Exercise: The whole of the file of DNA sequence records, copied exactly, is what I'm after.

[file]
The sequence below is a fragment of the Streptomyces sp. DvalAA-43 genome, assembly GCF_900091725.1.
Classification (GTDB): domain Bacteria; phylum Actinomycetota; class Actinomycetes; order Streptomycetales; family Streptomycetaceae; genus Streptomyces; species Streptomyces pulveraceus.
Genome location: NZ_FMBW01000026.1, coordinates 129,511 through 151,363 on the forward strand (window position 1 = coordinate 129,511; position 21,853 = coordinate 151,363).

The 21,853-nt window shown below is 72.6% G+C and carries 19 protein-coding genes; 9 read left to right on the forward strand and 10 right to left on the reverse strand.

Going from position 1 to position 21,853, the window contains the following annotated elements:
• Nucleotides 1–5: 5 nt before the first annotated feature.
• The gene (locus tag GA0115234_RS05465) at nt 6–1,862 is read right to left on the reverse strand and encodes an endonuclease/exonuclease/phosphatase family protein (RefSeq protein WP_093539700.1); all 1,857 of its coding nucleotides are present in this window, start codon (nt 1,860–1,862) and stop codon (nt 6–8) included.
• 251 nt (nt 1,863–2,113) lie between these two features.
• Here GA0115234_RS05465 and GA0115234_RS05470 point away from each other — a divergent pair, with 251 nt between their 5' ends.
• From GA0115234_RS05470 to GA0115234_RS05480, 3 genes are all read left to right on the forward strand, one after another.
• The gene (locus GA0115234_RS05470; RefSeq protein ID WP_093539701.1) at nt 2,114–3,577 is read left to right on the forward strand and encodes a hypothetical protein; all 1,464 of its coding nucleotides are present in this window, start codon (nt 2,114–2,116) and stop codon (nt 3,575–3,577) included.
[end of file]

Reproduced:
The sequence below is a fragment of the Streptomyces sp. DvalAA-43 genome, assembly GCF_900091725.1.
Classification (GTDB): domain Bacteria; phylum Actinomycetota; class Actinomycetes; order Streptomycetales; family Streptomycetaceae; genus Streptomyces; species Streptomyces pulveraceus.
Genome location: NZ_FMBW01000026.1, coordinates 129,511 through 151,363 on the forward strand (window position 1 = coordinate 129,511; position 21,853 = coordinate 151,363).

The 21,853-nt window shown below is 72.6% G+C and carries 19 protein-coding genes; 9 read left to right on the forward strand and 10 right to left on the reverse strand.

Going from position 1 to position 21,853, the window contains the following annotated elements:
• Nucleotides 1–5: 5 nt before the first annotated feature.
• The gene (locus tag GA0115234_RS05465) at nt 6–1,862 is read right to left on the reverse strand and encodes an endonuclease/exonuclease/phosphatase family protein (RefSeq protein WP_093539700.1); all 1,857 of its coding nucleotides are present in this window, start codon (nt 1,860–1,862) and stop codon (nt 6–8) included.
• 251 nt (nt 1,863–2,113) lie between these two features.
• Here GA0115234_RS05465 and GA0115234_RS05470 point away from each other — a divergent pair, with 251 nt between their 5' ends.
• From GA0115234_RS05470 to GA0115234_RS05480, 3 genes are all read left to right on the forward strand, one after another.
• The gene (locus GA0115234_RS05470; RefSeq protein ID WP_093539701.1) at nt 2,114–3,577 is read left to right on the forward strand and encodes a hypothetical protein; all 1,464 of its coding nucleotides are present in this window, start codon (nt 2,114–2,116) and stop codon (nt 3,575–3,577) included.